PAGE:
Sociologist Jean Baudrillard claims that capitalism has turned beauty into an important sales value. A series of industries (fashion, pharmaceuticals, surgery, gyms) have used the media to impose the entelechy of perfect bodies in order to economically exploit human beings: they have “redefined” the body as an ideal entity in the fact that people want to “invest” relentlessly motivated by their narcissism. The anthropologists believe that the man acted on his body as an object of design from the Palaeolithic; to impress your enemies and ward off your predators; to attract the opposite sex; to mark differences between equals: the lotus feet of Chinese women, the dilation of the ears of the Maasai, the waist of a wasp from the middle of the 19th century.

But under the rule of the audiovisual media, people are first and foremost their image. As Mercedes Salgado, director of the Barcelona School of Fashion Arts and Techniques, says: “New technologies acquire a hypnotic power by enhancing a sensory component of the image and anesthetizing the other senses. The body has become the center of work based on exercise, diet, makeup and cosmetic surgery. A body that must be revised, transformed, manipulated ”.


The beauty industry shows us some artificial models, which become the “natural ones”, built with diets and sacrifices, photographic retouching and scalpel. The bodies that paint us as ideals have marked sensuality and sexuality but they do not suffer, they do not feel, they do not have physiological needs, they do not smell, they do not excrete, they do not get sick and, of course, they do not age.

To get closer to the current ideal, people who are aware of their attractiveness act with what is available to them: makeup, hairdressing, tattoos, piercings, dresses and accessories, diets, creams, pills, hormones, gymnastics, sports, plastic surgery. It is the artificially intervened body, the design body.

In Spain, seven out of every thousand inhabitants resort to cosmetic surgery. In order of preference, the favorite interventions are: botox injections, liposuction, breast augmentation, eyelids, tummy tuck, and rhinoplasty.

The bodies that appear in most of the commercials and in practically all the films, belong to a minority of people molded according to the current canons of beauty. We will rarely find them in everyday life. Responding to current standards is an unattainable goal for the vast majority of real bodies, a failure that causes frustration and disappointment and directly attacks self-esteem.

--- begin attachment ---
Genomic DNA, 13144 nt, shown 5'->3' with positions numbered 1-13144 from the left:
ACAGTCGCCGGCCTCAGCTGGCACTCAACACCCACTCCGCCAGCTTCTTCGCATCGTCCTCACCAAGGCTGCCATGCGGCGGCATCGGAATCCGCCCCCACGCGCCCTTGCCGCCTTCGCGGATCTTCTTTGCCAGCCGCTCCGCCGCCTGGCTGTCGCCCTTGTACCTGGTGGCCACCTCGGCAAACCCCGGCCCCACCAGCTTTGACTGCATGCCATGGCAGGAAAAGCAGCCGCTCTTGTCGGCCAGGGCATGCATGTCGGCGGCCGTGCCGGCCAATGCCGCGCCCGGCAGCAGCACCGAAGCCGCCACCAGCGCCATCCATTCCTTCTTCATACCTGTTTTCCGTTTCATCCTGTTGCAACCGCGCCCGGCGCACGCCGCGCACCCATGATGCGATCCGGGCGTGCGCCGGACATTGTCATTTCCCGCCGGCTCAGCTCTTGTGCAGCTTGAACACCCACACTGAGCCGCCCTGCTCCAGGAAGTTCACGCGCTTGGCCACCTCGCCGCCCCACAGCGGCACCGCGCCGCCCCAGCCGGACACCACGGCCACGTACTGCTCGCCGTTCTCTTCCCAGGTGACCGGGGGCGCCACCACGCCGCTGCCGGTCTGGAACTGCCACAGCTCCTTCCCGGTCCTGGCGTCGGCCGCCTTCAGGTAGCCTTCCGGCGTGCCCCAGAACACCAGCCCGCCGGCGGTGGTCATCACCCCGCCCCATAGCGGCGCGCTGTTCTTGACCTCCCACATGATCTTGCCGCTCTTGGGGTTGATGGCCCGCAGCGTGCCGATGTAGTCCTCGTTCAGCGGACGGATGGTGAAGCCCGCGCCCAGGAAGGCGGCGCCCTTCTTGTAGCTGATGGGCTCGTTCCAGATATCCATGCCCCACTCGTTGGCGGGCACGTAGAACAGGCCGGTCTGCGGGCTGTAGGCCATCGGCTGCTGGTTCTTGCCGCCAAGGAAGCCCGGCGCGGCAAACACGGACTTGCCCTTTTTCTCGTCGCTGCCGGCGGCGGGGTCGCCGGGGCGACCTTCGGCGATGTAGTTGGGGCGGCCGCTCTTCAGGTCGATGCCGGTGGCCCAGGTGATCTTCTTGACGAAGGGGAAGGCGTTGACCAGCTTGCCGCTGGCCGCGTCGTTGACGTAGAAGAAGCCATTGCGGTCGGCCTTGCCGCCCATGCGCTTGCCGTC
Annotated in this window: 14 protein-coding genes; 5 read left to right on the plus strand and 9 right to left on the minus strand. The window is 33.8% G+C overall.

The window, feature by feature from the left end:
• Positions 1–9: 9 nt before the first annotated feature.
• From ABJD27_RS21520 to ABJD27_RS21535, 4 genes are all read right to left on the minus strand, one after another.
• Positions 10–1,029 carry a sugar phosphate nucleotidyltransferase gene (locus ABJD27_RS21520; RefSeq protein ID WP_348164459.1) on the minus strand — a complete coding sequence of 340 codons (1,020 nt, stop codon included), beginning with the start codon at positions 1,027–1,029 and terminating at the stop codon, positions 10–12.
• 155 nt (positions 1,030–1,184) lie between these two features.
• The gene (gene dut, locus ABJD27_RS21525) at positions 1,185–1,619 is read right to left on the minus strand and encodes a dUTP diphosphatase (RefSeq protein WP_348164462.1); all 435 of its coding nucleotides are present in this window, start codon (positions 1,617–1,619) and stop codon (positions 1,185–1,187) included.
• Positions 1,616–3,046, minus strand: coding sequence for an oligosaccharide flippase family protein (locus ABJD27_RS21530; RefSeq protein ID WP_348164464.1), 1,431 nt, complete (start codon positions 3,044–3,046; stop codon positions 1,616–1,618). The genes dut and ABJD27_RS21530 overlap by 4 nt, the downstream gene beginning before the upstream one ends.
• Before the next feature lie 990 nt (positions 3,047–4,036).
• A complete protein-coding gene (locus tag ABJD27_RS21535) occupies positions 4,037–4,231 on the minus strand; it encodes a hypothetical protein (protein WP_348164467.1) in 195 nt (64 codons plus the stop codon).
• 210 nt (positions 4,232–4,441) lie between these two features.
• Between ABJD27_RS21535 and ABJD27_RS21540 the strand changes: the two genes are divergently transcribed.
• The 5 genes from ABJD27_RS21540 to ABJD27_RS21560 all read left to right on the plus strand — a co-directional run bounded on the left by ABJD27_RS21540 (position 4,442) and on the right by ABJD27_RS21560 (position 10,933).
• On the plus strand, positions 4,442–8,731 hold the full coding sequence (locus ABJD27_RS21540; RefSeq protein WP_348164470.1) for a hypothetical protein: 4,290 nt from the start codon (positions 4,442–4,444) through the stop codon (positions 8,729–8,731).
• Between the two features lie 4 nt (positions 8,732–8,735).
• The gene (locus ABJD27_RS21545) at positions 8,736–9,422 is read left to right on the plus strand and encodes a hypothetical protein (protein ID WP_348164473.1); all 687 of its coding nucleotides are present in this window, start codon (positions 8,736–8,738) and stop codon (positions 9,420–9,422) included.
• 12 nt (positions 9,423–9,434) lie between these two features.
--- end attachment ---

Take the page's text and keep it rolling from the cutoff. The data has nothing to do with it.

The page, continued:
How can we counter the frustrating and damaging media empire of unreal beauty? The answer is clear: teaching about the concept of beauty.

Recovering the meaning of real beauty, which is based on subjective and personal perception, on instinctive sexual attraction, but also on the attraction for the personality and qualities of being that arouses our desire to love and be loved.

Beauty is like color: it is not an intrinsic quality of objects. It is in the gaze of the perceiver and, therefore, depends on the light with which the gaze is illuminated. If we illuminate with love, beauty is guaranteed.

Let us treat our bodies as objects that deserve to be cared for and beautified, but let us not let others treat us as objects We Let’s change the “I love you because I see your beauty” for the “I see your beauty because I love you.”

MindFixes Staff
MindFixes is dedicated to promoting mental health, preventing mental disorders and advocating, educating, and serving all people with mental and substance use conditions. MindFixes is determined to persevere, learn, grow, love and laugh through our wellness journey and we invite all to join.